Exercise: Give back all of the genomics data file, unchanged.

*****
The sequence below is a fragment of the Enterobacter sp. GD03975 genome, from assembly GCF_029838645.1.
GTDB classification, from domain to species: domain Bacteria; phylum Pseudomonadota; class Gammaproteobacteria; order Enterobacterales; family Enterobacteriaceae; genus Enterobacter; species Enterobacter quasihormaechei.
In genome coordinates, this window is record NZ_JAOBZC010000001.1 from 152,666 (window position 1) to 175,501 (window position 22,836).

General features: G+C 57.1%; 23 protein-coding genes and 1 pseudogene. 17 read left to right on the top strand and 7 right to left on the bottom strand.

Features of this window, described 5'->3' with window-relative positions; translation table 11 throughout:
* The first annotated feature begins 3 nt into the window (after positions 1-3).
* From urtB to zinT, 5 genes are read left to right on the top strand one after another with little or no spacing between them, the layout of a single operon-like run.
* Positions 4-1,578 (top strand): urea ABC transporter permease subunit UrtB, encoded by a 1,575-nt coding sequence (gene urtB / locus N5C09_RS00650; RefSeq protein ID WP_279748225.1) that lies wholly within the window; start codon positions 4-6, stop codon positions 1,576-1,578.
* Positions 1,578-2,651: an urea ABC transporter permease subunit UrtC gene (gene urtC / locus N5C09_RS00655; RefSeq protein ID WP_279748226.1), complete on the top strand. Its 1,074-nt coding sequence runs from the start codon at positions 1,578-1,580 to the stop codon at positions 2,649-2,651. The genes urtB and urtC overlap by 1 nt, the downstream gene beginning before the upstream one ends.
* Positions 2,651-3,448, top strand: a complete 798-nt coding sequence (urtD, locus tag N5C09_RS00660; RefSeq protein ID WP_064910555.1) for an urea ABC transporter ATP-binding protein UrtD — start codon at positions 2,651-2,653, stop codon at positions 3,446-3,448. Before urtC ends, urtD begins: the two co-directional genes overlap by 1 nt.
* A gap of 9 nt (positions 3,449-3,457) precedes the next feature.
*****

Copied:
The sequence below is a fragment of the Enterobacter sp. GD03975 genome, from assembly GCF_029838645.1.
GTDB classification, from domain to species: domain Bacteria; phylum Pseudomonadota; class Gammaproteobacteria; order Enterobacterales; family Enterobacteriaceae; genus Enterobacter; species Enterobacter quasihormaechei.
In genome coordinates, this window is record NZ_JAOBZC010000001.1 from 152,666 (window position 1) to 175,501 (window position 22,836).

General features: G+C 57.1%; 23 protein-coding genes and 1 pseudogene. 17 read left to right on the top strand and 7 right to left on the bottom strand.

Features of this window, described 5'->3' with window-relative positions; translation table 11 throughout:
* The first annotated feature begins 3 nt into the window (after positions 1-3).
* From urtB to zinT, 5 genes are read left to right on the top strand one after another with little or no spacing between them, the layout of a single operon-like run.
* Positions 4-1,578 (top strand): urea ABC transporter permease subunit UrtB, encoded by a 1,575-nt coding sequence (gene urtB / locus N5C09_RS00650; RefSeq protein ID WP_279748225.1) that lies wholly within the window; start codon positions 4-6, stop codon positions 1,576-1,578.
* Positions 1,578-2,651: an urea ABC transporter permease subunit UrtC gene (gene urtC / locus N5C09_RS00655; RefSeq protein ID WP_279748226.1), complete on the top strand. Its 1,074-nt coding sequence runs from the start codon at positions 1,578-1,580 to the stop codon at positions 2,649-2,651. The genes urtB and urtC overlap by 1 nt, the downstream gene beginning before the upstream one ends.
* Positions 2,651-3,448, top strand: a complete 798-nt coding sequence (urtD, locus tag N5C09_RS00660; RefSeq protein ID WP_064910555.1) for an urea ABC transporter ATP-binding protein UrtD — start codon at positions 2,651-2,653, stop codon at positions 3,446-3,448. Before urtC ends, urtD begins: the two co-directional genes overlap by 1 nt.
* A gap of 9 nt (positions 3,449-3,457) precedes the next feature.